Even in the case of very highly-paid CEOs though, the annual salary of that employee still won't sting a big corporation like Samsung very much. Now, make it 1% of their annual revenue, and then we're talking.
Personally though, I think the DMCA could be fairly easily reworked to put some parity between the parties into the system:
1) Forbid any automated, multiple, and/or electronic takedowns. Each takedown should be for a single alleged infraction, and delivered by registered mail, FedEx, or some other similarly-reliable delivery service that provides evidence of delivery.
2) Those claims of infringement need to be made by a single, identifiable, individual. It doesn't matter if that's the actual owner or their lawyer; so long as the claim can be traced back to that person claiming, under penalty of perjury, that the content is owned and infringing.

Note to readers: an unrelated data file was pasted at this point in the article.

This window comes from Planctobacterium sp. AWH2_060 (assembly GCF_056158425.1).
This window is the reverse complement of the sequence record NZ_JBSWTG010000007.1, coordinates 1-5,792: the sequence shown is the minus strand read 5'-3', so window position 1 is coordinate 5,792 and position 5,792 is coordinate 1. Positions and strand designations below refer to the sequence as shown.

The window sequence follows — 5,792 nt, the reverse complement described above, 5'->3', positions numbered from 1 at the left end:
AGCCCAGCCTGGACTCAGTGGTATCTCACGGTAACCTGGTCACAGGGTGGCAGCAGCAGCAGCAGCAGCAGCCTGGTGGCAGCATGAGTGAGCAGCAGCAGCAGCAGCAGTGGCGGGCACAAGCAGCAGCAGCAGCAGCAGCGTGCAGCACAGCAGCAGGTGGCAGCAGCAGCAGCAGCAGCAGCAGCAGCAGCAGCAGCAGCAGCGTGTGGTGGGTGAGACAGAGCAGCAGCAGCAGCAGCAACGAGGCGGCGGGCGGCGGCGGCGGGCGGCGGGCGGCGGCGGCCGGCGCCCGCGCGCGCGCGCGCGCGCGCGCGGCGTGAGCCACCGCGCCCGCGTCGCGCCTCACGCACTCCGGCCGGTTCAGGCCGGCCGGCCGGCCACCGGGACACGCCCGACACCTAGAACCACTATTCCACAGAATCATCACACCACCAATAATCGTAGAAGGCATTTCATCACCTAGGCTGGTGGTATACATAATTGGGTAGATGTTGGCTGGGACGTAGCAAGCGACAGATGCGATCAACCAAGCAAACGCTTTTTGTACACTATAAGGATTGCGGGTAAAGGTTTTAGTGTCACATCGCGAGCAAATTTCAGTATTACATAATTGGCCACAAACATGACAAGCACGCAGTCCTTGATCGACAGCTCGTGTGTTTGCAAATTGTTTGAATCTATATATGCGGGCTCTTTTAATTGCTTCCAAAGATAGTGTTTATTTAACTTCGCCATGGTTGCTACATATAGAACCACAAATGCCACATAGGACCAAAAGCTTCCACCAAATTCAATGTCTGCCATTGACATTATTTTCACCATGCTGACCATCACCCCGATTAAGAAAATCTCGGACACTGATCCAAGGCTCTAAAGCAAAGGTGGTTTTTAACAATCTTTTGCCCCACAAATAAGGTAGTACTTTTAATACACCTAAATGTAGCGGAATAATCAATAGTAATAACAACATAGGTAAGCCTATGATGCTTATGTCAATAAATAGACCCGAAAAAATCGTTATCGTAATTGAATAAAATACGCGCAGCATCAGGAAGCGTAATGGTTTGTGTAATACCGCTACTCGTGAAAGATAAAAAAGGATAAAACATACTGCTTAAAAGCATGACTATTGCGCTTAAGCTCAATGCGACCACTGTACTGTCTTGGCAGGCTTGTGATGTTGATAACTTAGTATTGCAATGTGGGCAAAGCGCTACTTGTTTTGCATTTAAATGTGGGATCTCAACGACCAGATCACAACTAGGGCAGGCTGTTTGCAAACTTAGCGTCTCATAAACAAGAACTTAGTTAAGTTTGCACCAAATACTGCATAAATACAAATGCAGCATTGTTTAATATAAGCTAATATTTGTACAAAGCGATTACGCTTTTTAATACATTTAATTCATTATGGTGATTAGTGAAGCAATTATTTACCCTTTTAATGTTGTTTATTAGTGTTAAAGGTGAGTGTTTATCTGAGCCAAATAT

3) Give the "under penalty of perjury" part some teeth. If the content is not actually owned by the claimant, covered by fair use, or in any other way determined to be non-infringing; the individual from step 2 above goes to jail for perjury. I think a nice schedule would be:
1st false claim: 30 days in county.
2nd false claim: 90 days in county.
3rd false claim: 1 year in state, plus felony conviction on their criminal record and disbarment if the claimant is a lawyer.
Three simple steps. And I'd bet that we'd eliminate nearly all false and frivolous DMCA claims; but, more importantly, equalize the risk and power differential between the plaintiff and defendant.